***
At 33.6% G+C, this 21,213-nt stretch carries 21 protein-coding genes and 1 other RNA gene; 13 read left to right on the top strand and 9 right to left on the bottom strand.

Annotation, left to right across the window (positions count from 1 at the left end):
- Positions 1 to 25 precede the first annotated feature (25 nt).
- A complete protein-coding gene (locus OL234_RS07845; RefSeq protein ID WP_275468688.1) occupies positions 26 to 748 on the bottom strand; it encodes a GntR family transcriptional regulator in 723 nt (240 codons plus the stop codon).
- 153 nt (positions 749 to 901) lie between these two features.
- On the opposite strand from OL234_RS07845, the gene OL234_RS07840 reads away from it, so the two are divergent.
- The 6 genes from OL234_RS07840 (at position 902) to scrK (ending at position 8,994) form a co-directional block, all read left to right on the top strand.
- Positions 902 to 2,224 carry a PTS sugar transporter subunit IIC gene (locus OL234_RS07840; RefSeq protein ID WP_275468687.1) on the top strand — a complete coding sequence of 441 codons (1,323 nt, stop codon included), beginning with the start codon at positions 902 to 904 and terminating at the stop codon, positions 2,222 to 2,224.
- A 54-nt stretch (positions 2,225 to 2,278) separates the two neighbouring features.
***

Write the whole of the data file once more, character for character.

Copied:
At 33.6% G+C, this 21,213-nt stretch carries 21 protein-coding genes and 1 other RNA gene; 13 read left to right on the top strand and 9 right to left on the bottom strand.

Annotation, left to right across the window (positions count from 1 at the left end):
- Positions 1 to 25 precede the first annotated feature (25 nt).
- A complete protein-coding gene (locus OL234_RS07845; RefSeq protein ID WP_275468688.1) occupies positions 26 to 748 on the bottom strand; it encodes a GntR family transcriptional regulator in 723 nt (240 codons plus the stop codon).
- 153 nt (positions 749 to 901) lie between these two features.
- On the opposite strand from OL234_RS07845, the gene OL234_RS07840 reads away from it, so the two are divergent.
- The 6 genes from OL234_RS07840 (at position 902) to scrK (ending at position 8,994) form a co-directional block, all read left to right on the top strand.
- Positions 902 to 2,224 carry a PTS sugar transporter subunit IIC gene (locus OL234_RS07840; RefSeq protein ID WP_275468687.1) on the top strand — a complete coding sequence of 441 codons (1,323 nt, stop codon included), beginning with the start codon at positions 902 to 904 and terminating at the stop codon, positions 2,222 to 2,224.
- A 54-nt stretch (positions 2,225 to 2,278) separates the two neighbouring features.